Why Do Some Olympic Athletes Wear Paper Numbers?
No athletic event has benefited from advances in technology quite like the Olympic Games. Fencers use state-of-the-art sensors to make sure their attacks are properly recorded; underwater robot cameras capture swimming relay and diving highlights.
But gymnasts and runners still sport some surprisingly low-tech assistance: they get a number on a piece of paper that's held in place with safety pins. What gives?
Technically, athletes wear what’s called a bib—a sheet of thin plastic known as Tyvek that withstands sweat and moisture and is able to move with the wearer’s body. According to Tyvek retailer Running Count, the product is also tear-proof, though whether they mean rips or actual salty discharge from a losing effort—or both—is uncertain.
Originally, the numbers printed on the bibs were used to identify entrants for judges, who are often tasked with keeping track of multiple competitors. But with the advent of computer chips and timers, it’s become less crucial to slap a number on an athlete. According to WIRED, the bibs are now in place simply because it’s a prime spot for sponsor logos, who pay millions to be featured on the international telecasts. (This year, Nike updated the bibs so they can be affixed using 3D printed plastic “teeth” that stick to clothing. Although the idea wasn’t quite ready in time for the Rio Games, at least there’s progress.)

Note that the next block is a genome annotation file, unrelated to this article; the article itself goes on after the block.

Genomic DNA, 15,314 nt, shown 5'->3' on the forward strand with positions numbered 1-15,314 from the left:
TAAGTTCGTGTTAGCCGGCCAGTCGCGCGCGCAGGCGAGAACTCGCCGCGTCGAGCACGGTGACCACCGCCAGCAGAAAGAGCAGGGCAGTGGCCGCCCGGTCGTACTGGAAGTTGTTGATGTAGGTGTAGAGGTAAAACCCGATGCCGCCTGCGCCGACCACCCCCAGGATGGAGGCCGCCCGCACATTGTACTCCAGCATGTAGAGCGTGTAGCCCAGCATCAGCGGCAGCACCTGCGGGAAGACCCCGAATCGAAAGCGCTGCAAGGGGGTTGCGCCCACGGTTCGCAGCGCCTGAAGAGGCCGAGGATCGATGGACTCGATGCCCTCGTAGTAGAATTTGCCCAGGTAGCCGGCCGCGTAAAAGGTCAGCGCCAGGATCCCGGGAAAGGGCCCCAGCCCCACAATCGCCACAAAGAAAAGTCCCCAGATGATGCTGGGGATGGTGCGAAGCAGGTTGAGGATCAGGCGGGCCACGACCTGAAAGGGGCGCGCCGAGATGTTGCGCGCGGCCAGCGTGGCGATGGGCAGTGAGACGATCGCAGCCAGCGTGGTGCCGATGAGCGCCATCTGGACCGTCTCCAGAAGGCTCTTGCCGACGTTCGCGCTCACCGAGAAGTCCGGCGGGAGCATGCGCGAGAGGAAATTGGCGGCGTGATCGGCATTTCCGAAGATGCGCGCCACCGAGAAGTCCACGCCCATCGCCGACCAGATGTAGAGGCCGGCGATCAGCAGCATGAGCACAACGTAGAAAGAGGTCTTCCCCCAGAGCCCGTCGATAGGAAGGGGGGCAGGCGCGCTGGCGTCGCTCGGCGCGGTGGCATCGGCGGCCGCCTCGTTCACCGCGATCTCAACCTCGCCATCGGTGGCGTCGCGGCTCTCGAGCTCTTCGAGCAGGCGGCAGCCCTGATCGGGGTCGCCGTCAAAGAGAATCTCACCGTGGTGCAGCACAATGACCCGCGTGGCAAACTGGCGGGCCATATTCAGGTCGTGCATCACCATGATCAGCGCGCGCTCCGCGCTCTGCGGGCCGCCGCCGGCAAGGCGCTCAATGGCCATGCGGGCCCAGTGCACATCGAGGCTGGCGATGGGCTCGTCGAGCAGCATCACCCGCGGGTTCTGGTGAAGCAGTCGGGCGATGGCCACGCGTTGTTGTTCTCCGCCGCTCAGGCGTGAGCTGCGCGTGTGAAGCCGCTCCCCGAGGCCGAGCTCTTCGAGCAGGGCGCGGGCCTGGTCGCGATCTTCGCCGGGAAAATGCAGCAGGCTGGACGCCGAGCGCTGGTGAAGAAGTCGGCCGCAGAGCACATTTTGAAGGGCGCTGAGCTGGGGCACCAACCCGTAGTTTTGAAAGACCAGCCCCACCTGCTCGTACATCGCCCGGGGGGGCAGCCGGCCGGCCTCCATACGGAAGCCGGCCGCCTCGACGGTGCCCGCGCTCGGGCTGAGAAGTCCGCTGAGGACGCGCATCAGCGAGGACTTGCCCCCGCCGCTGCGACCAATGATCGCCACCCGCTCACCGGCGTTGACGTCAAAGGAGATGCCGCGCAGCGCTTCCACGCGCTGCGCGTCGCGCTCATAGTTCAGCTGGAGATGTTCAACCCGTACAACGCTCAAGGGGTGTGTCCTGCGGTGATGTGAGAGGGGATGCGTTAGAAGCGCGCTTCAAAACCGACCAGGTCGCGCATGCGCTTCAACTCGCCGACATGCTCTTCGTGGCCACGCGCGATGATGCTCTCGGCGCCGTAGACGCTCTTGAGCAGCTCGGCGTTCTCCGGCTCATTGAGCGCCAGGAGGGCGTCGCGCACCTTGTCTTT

While athletes don’t get to choose their number, they can still find significance in it. When 1976 gold medal winner Nadia Comaneci donated her bib to the Olympic Museum in Lausanne, Switzerland in 2014, she noted that “73” reminded her of the number of perfect 10 scores she received (seven) and the number of gold medals earned (three). Here's hoping the museum isn't using safety pins to display it.
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